Research in Urban Policy
The urban regime in Chicago was an integral player in the determination of sports policy during the 1980s and early 1 990s. As the mediator of every major sports issue, the regime orchestrated the policy response in innovative ways. Regulatory powers were used to control night baseball in Wrigleyville, ultimately appeasing the team owners and most neighborhood residents. Economic development policies were adapted to keep the White Sox, but these were adopted with a major regulatory component and the progressive regime also wove a major social benefit into the redevelopment of the ballpark neighborhood. Although an accommodation to appease the football Bears has yet to be achieved, the regime has worked tirelessly to develop unique solutions. All of this represents a departure from the way in which the Democratic Party machine made policy for Chicago and demonstrates the effectiveness of a working progressive regime in Chicago in recent years.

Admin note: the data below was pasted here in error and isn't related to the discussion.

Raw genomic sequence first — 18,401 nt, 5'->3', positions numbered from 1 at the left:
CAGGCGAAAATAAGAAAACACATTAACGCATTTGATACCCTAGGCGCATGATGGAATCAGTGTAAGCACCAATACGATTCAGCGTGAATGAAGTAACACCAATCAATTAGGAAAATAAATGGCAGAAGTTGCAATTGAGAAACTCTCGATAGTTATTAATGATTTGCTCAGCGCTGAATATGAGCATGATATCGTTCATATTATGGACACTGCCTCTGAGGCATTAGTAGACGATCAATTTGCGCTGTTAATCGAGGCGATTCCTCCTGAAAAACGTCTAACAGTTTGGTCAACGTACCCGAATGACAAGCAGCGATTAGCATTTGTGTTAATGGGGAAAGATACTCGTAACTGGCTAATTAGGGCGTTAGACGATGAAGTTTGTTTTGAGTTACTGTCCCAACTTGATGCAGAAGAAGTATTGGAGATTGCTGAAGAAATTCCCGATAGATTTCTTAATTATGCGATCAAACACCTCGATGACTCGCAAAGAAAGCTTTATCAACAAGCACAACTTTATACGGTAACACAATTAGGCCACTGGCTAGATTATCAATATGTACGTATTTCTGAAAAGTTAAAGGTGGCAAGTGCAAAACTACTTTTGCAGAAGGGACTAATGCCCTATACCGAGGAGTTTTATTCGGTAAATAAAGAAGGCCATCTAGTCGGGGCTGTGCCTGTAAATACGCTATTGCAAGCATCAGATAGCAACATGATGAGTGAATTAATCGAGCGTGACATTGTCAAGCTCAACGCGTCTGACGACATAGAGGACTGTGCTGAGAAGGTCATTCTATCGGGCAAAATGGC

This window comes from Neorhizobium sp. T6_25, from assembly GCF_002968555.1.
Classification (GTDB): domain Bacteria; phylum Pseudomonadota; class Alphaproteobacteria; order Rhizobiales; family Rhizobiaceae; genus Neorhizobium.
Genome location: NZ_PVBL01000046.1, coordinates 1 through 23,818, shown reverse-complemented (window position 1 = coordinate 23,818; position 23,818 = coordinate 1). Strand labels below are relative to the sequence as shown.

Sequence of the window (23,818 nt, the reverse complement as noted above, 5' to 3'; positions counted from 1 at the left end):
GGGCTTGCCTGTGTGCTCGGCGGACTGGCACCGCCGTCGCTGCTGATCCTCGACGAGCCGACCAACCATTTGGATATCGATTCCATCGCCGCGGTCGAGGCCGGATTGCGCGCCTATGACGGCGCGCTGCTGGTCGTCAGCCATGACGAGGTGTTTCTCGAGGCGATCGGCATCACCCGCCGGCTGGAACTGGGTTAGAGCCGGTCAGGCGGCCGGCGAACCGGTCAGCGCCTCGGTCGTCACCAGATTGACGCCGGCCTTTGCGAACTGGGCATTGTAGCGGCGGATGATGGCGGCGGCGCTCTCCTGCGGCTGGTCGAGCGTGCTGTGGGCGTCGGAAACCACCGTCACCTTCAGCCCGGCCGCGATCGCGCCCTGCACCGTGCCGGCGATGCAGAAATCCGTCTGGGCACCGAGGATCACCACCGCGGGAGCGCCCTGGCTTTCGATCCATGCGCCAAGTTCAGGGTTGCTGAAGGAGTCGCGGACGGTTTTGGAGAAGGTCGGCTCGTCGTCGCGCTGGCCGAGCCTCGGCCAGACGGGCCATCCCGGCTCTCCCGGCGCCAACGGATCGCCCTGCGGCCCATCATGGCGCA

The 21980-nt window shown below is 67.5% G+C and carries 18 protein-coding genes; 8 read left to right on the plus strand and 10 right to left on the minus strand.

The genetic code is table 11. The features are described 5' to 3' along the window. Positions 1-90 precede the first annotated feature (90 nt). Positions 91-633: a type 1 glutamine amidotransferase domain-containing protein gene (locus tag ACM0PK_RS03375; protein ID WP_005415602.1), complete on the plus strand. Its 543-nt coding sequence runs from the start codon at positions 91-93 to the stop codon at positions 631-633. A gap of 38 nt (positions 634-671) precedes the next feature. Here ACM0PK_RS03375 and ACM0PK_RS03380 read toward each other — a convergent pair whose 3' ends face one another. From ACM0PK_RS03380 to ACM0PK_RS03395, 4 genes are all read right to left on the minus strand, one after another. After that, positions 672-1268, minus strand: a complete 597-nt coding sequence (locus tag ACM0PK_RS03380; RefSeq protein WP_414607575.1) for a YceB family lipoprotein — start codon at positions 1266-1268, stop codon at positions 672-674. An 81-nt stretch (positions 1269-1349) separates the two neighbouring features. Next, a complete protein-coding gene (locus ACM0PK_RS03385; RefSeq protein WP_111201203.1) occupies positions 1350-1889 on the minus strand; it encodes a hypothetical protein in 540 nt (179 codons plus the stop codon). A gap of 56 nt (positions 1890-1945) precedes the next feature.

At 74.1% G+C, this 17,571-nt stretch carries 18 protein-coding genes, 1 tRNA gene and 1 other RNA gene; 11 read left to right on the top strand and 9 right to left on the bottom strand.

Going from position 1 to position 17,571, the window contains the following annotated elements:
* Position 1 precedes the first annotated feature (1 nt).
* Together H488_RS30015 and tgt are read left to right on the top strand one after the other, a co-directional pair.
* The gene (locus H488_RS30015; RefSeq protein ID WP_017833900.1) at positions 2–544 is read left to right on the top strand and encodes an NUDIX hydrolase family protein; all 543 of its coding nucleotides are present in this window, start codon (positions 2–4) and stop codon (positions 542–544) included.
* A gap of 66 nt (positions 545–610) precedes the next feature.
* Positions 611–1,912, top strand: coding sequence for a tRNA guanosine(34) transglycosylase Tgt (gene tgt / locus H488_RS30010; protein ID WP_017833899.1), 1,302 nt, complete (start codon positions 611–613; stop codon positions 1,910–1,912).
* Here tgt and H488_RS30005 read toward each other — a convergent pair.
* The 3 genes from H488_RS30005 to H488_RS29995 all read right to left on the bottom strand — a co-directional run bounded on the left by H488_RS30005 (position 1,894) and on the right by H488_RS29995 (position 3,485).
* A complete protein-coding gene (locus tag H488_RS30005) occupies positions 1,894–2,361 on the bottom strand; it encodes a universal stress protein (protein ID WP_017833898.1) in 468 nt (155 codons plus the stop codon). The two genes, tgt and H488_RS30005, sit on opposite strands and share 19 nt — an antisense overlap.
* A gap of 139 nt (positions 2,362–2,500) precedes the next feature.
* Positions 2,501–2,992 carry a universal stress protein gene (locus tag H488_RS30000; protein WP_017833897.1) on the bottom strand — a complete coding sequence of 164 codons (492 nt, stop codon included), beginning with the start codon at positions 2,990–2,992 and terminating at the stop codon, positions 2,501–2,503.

Pelissero, John P., Beth Henschen and Edward Sidlow, "The New Politics of Sports Franchise Policy Innovation in Chicago," in Research in Urban Policy, Vol.4, Politics of Policy Innovation in Metropolitan Chicago, Kenneth K. Wong, ed., JAI Press, 1992, pp. 57-78.
Creative Commons License
This work is licensed under a Creative Commons Attribution-Noncommercial-No Derivative Works 3.0 License.